Retrieving the Past Glory: Social Memory, Transnational Networks and Christianity in Contemporary China
To address the relevance of Christianity to the ideological negotiations with the officially established authority, this research will be conducted by asking how the history enthusiasts negotiate the Christianity-related ideology through reconstructing the Christian past and reproducing religious histories that redefine forms of local power structures in Xiamen today.
- 2012 - 2016
- China Scholarship Council
Supervisors: Prof. dr. Heleen Murre-van den Berg & Prof. dr. Frank N. Pieke
This piece of sociological research is an ethnography of Protestant Christianity in contemporary Xiamen, Fujian province. However, it is not a story about the Christian revival in reform-era China. As a result of China’s defeat in the First Opium War, Xiamen was forcibly opened up to the outside world as a treaty port, and Gulangyu (an islet off the coast of Xiamen) was thrust into a Western-led modernization process. Since it entered Xiamen in 1842, Christianity has become deeply embedded in the local cultural and social structure and even now constantly affects secular life in this area. In recent years there has been a burgeoning movement in Xiamen to reinvent the Christian past and reconstruct its historical narratives. For pragmatic purposes such as a world heritage status application, the local government acquiesces in or even supports the popular efforts. The fact that serves as a starting point for this research is that Christianity on Gulangyu, the former center of the missions that saw the glory time of Christianity, was doomed to decline because of the state-led commercialization driven by the development of tourism on the island.
Christianity has long been at the center of the official narratives of “national humiliation.” The discourse was closely intertwined with the building of the modern nation-state and later to the legitimacy of the Communist regime. Xiamen history enthusiasts who are engaged in the civic movement have no intention of testing the state ideology, even though this challenge has emerged as an unintended consequence. Consequently, tension has been caused between official narratives and the popular reconstruction of the Christian past. This research has revealed the negotiating mechanisms that have spontaneously been formed in local society to deal with this tension.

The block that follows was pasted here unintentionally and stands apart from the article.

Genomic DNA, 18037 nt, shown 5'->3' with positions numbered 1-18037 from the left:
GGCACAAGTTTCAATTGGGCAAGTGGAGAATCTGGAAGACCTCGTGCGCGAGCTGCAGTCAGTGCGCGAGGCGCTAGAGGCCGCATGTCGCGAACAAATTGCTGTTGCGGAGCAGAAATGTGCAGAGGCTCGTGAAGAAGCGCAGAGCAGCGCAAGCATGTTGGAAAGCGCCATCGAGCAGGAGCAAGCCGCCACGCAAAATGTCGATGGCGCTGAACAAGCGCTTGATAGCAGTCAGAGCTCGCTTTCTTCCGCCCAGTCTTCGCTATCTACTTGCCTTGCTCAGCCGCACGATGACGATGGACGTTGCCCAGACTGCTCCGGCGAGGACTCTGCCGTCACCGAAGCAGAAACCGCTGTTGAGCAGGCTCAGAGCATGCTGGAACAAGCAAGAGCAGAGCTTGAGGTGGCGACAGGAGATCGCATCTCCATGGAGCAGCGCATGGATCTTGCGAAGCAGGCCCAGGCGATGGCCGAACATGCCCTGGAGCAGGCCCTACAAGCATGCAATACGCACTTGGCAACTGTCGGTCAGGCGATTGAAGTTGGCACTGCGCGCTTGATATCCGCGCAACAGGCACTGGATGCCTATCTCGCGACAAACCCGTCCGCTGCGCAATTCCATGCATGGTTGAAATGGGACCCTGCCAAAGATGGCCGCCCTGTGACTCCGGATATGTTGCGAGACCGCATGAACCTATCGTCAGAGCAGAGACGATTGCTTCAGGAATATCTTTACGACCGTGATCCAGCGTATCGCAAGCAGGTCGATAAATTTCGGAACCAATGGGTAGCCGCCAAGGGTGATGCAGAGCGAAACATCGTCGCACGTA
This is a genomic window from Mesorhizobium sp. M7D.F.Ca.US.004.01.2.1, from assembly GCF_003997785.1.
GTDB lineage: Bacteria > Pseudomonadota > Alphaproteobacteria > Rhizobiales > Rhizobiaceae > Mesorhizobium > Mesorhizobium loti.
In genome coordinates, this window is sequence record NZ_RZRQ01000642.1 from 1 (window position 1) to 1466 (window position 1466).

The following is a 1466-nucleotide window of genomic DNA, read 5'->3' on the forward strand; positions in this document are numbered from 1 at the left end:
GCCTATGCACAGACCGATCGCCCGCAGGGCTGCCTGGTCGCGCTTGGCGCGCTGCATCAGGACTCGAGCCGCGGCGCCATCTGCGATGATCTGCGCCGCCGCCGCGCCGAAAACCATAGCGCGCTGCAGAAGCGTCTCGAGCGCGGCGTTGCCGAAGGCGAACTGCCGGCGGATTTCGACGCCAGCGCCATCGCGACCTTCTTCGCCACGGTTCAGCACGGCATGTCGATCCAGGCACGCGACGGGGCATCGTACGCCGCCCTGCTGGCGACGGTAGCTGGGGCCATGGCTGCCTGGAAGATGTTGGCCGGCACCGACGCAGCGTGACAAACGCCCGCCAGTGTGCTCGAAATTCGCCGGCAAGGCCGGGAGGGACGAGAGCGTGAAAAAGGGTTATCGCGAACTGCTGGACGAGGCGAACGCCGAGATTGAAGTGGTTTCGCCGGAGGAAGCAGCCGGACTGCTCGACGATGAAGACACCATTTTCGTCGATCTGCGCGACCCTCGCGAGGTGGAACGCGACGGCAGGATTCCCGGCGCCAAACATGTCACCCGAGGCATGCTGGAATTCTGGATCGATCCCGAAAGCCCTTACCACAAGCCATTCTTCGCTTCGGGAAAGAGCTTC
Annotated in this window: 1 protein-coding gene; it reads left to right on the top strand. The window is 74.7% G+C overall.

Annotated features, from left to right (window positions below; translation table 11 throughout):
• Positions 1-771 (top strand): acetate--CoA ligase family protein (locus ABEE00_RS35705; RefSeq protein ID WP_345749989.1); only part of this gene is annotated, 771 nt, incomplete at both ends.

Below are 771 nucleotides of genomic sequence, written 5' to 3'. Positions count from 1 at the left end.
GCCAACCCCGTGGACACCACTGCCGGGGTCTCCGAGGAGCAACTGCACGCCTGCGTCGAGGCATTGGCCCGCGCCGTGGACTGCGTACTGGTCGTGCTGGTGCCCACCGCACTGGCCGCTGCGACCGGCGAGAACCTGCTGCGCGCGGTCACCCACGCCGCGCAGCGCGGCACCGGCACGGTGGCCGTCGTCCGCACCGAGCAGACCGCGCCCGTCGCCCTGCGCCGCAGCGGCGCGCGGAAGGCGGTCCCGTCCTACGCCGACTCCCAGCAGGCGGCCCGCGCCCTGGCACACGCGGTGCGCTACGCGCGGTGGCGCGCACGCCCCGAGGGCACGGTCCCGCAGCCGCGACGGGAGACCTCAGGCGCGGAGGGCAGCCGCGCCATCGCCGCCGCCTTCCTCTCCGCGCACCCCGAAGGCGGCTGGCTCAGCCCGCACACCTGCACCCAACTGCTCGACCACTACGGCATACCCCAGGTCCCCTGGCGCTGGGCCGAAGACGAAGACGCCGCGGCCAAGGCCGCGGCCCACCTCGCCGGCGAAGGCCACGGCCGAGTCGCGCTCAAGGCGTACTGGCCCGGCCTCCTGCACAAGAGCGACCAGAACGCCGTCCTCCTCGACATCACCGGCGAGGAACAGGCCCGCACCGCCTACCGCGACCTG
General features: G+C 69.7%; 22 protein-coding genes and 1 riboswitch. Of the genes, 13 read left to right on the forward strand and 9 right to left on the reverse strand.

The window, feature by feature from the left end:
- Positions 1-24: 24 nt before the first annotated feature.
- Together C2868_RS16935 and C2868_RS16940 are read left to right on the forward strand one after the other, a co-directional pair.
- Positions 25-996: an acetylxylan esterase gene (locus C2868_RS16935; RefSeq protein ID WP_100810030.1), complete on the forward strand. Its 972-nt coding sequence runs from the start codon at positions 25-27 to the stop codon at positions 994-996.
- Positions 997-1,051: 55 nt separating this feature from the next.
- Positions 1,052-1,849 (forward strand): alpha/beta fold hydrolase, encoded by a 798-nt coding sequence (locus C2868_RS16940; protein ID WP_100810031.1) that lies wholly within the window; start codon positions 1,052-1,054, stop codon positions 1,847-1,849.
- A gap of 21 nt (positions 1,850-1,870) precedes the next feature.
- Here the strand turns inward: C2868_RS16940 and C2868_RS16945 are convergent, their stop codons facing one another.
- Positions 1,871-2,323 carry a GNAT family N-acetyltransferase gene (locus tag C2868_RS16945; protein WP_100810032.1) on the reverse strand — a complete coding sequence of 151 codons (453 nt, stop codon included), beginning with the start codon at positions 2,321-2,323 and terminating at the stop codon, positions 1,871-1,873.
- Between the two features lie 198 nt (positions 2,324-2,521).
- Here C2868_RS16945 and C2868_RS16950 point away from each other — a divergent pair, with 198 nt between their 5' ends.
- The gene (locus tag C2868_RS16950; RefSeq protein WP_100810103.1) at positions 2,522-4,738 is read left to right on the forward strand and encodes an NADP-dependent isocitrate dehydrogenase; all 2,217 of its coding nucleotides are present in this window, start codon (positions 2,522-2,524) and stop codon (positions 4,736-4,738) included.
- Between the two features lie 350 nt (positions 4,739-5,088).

By closely examining how the government, churches, grassroots groups and individuals attempt to make narratives revolve around the Christian past, this research reveals the dynamic and ongoing interaction between different actors. In this study, I depart from the traditional approach of state domination and church resistance. Moreover, I reflect on the over-emphasis on the negotiating ability of the Christian elite and argue that the role of the state in its interaction with Christianity is not downplayed in the current situation.
This research also examines the changing Christians networks between Xiamen and Southeast Asia. Buttressed by the emigration tradition and lineage connections, the Xiamen church resumed its links with Southeast Asia in the early reform era. At the turn of the century, the involvement of the Southeast Asian churches began to change as the older generation Christians of South Fujian origin passed away and in the aftermath of the Asian financial crisis in the late 1990s. On the basis of an analysis of an American Christian organization, this study points out that, after decades of isolation from the outside world, the Xiamen church is now reencountering the world Christian community. The representation of Christianity in relation to the modern image of the United States exerts a deep influence on young people, not only in their beliefs but also in their understanding of the modernity connected to Christianity. However, the American Christian agency that has become trapped in local politics is plagued with troubles. This research has demonstrated the importance of reconsidering the interplay of the international Christian agents and local traditions in the study of Christianity in China today.